A major insurer is asserting that a war exclusion in a property insurance policy applies to a cyber attack. This has raised concern that cyber insurers could take the same position and eliminate coverage for some of the most difficult cyber events companies face. This post discusses the applicability of war exclusions in the cyber context.
Amazon Web Services suffered a huge outage affecting thousands of websites. The Internet trembled. Cyber insurers did too.
2016 has been the year of the ransomware attack. Hospitals have been particularly hard hit. While those attacks have been bad, worse ones may be on the horizon. Future ransomware may target medical devices.
Oracle MICROS point-of-sale systems have been compromised. Over 300,000 payment card point-of-sale terminals may be impacted. This post describes what happened and what companies should do in response.
When a cyber breach happens a company incurs a variety of costs to respond to the event. This post discusses those costs and how they are covered by cyber insurance policies.
In a payment card data breach some of the biggest liabilities may not be covered under a cyber policy. A thorough understanding of how those liabilities arise, and how cyber insurers have responded to them, is vital to ensure that the necessary coverage is built into a cyber policy.
The US District Court for Arizona recently determined that a Chubb cyber policy does not cover some of the largest losses companies incur as a result of credit card data breaches. This unfortunate case teaches lessons about cyber insurance that every company needs to learn.
Cyber insurance is a frequent topic on this blog. Not all readers understand cyber policies well though. The policies are unusual in the way they are structured and in the risks that they cover. This post is the first of a series designed to delve into the essentials of cyber insurance policies.
Claims that websites violate the Americans With Disabilities Act have exploded. Companies all over the US are receiving letters inviting them to settle with unidentified claimants in order to avoid litigation. What do these claims look like? How are companies fighting back? Can insurance help? Are there ways to avoid these claims? This post discusses all this and more.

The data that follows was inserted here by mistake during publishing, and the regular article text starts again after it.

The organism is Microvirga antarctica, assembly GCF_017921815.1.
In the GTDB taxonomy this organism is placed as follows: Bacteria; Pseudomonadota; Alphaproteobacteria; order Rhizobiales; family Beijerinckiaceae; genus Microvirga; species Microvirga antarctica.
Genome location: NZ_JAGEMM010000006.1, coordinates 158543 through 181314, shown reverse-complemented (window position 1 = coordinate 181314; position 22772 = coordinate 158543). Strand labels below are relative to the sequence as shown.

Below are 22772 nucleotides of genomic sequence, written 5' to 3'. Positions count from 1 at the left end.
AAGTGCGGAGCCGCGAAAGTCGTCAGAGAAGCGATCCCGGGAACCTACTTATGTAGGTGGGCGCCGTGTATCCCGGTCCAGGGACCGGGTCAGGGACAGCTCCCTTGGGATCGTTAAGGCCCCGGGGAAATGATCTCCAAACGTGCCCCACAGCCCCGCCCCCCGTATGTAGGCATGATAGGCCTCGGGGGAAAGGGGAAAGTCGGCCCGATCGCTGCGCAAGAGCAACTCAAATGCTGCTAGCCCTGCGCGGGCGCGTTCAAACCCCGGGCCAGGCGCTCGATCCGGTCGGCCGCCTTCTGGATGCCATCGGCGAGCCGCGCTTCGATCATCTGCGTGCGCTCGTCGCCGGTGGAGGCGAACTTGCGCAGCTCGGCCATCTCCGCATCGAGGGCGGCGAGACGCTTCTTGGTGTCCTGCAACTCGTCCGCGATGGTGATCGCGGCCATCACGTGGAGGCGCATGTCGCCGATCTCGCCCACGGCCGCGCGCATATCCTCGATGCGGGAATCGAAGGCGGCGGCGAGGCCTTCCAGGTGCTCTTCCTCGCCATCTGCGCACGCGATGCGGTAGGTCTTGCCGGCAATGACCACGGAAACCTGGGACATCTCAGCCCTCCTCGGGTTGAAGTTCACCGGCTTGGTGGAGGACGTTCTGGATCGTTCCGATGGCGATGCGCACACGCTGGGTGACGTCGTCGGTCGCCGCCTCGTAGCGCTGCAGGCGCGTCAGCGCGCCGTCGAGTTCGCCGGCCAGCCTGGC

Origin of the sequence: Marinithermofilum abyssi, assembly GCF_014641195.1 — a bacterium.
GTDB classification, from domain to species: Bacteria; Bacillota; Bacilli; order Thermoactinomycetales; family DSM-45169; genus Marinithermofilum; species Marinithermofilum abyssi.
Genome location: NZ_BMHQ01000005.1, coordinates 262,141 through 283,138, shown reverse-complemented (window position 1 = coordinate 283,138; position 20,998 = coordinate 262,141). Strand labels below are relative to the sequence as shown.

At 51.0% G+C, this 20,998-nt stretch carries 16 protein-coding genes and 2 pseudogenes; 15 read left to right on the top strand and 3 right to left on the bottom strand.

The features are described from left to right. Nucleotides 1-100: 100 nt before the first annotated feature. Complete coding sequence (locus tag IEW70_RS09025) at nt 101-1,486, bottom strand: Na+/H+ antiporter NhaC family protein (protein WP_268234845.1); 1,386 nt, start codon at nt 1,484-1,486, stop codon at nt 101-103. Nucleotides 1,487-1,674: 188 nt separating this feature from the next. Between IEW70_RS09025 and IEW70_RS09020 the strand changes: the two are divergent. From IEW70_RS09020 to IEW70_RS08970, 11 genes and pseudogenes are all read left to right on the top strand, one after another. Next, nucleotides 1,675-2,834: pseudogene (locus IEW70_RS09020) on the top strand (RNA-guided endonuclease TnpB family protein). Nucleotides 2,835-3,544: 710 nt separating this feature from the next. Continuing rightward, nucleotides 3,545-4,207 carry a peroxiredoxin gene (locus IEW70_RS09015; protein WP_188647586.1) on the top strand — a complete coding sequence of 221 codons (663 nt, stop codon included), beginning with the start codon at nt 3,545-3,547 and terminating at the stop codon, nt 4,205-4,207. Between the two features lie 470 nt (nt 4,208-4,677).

Insurers and their insureds have been in a long-running tug of war over whether cyber losses are covered under general liability policies. A new decision by the US Court of Appeals for the 4th Circuit in the Travelers v. Portal Healthcare case seems to hand insureds a victory. That is certainly true for Portal Healthcare. The decision isn’t the good news that other companies would like it to be though.
The recent revelation that millions of documents were stolen from the Panamanian law firm of Mossack Fonseca has led to news stories about how the firm allegedly helped clients hide money and avoid taxation. Founding partner Ramon Fonseca has said that the theft was the result of a hack to the firm’s systems, and that the hack itself is the real story. He has a point.
Mobile banking has grown to more than 800 million users since smartphones entered widespread use. That growth has created an irresistible target for cyber criminals. They recently hit the bullseye. In March 2015 ESET reported that a malware Trojan on mobile devices...
As we all saw in 2015, hospitals and health insurers are prime targets for cyber attacks designed to obtain personal and health information of individuals. Those attacks are bad for all the obvious reasons. Worse attacks can happen though, and they can bring a hospital to its knees. Events in February 2016 are a good illustration.